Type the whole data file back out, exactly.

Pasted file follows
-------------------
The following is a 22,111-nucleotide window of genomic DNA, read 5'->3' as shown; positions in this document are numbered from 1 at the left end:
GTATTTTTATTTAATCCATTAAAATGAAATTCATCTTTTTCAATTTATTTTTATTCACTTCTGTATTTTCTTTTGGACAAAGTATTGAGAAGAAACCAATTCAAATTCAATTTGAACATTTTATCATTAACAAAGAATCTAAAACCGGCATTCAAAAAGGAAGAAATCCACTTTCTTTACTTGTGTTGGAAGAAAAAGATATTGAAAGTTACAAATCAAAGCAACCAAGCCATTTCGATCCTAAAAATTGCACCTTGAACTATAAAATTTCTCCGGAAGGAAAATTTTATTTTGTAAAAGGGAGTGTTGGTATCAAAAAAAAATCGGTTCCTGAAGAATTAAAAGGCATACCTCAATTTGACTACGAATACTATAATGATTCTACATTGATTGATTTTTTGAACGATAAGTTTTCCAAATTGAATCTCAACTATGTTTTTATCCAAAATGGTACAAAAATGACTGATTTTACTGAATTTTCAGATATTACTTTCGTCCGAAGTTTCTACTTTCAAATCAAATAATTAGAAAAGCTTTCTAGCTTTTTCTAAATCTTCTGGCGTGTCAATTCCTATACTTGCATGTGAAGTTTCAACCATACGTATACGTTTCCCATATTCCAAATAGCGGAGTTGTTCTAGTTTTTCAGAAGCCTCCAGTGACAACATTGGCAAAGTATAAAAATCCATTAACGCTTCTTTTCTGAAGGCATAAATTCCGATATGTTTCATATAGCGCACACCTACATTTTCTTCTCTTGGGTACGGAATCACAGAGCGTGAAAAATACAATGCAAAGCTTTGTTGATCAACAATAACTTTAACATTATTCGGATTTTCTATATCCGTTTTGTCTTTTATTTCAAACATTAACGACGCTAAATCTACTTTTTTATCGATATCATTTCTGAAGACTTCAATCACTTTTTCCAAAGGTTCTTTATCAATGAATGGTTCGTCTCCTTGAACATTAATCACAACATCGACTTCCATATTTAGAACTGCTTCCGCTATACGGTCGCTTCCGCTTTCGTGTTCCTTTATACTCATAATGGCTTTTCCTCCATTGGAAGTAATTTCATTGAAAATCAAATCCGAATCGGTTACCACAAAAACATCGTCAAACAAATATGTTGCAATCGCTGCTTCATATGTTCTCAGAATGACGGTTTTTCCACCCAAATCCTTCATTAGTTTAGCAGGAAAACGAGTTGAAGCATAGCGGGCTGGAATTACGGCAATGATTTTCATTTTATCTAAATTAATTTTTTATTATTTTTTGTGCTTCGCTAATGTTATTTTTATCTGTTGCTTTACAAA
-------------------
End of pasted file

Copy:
The following is a 22,111-nucleotide window of genomic DNA, read 5'->3' as shown; positions in this document are numbered from 1 at the left end:
GTATTTTTATTTAATCCATTAAAATGAAATTCATCTTTTTCAATTTATTTTTATTCACTTCTGTATTTTCTTTTGGACAAAGTATTGAGAAGAAACCAATTCAAATTCAATTTGAACATTTTATCATTAACAAAGAATCTAAAACCGGCATTCAAAAAGGAAGAAATCCACTTTCTTTACTTGTGTTGGAAGAAAAAGATATTGAAAGTTACAAATCAAAGCAACCAAGCCATTTCGATCCTAAAAATTGCACCTTGAACTATAAAATTTCTCCGGAAGGAAAATTTTATTTTGTAAAAGGGAGTGTTGGTATCAAAAAAAAATCGGTTCCTGAAGAATTAAAAGGCATACCTCAATTTGACTACGAATACTATAATGATTCTACATTGATTGATTTTTTGAACGATAAGTTTTCCAAATTGAATCTCAACTATGTTTTTATCCAAAATGGTACAAAAATGACTGATTTTACTGAATTTTCAGATATTACTTTCGTCCGAAGTTTCTACTTTCAAATCAAATAATTAGAAAAGCTTTCTAGCTTTTTCTAAATCTTCTGGCGTGTCAATTCCTATACTTGCATGTGAAGTTTCAACCATACGTATACGTTTCCCATATTCCAAATAGCGGAGTTGTTCTAGTTTTTCAGAAGCCTCCAGTGACAACATTGGCAAAGTATAAAAATCCATTAACGCTTCTTTTCTGAAGGCATAAATTCCGATATGTTTCATATAGCGCACACCTACATTTTCTTCTCTTGGGTACGGAATCACAGAGCGTGAAAAATACAATGCAAAGCTTTGTTGATCAACAATAACTTTAACATTATTCGGATTTTCTATATCCGTTTTGTCTTTTATTTCAAACATTAACGACGCTAAATCTACTTTTTTATCGATATCATTTCTGAAGACTTCAATCACTTTTTCCAAAGGTTCTTTATCAATGAATGGTTCGTCTCCTTGAACATTAATCACAACATCGACTTCCATATTTAGAACTGCTTCCGCTATACGGTCGCTTCCGCTTTCGTGTTCCTTTATACTCATAATGGCTTTTCCTCCATTGGAAGTAATTTCATTGAAAATCAAATCCGAATCGGTTACCACAAAAACATCGTCAAACAAATATGTTGCAATCGCTGCTTCATATGTTCTCAGAATGACGGTTTTTCCACCCAAATCCTTCATTAGTTTAGCAGGAAAACGAGTTGAAGCATAGCGGGCTGGAATTACGGCAATGATTTTCATTTTATCTAAATTAATTTTTTATTATTTTTTGTGCTTCGCTAATGTTATTTTTATCTGTTGCTTTACAAA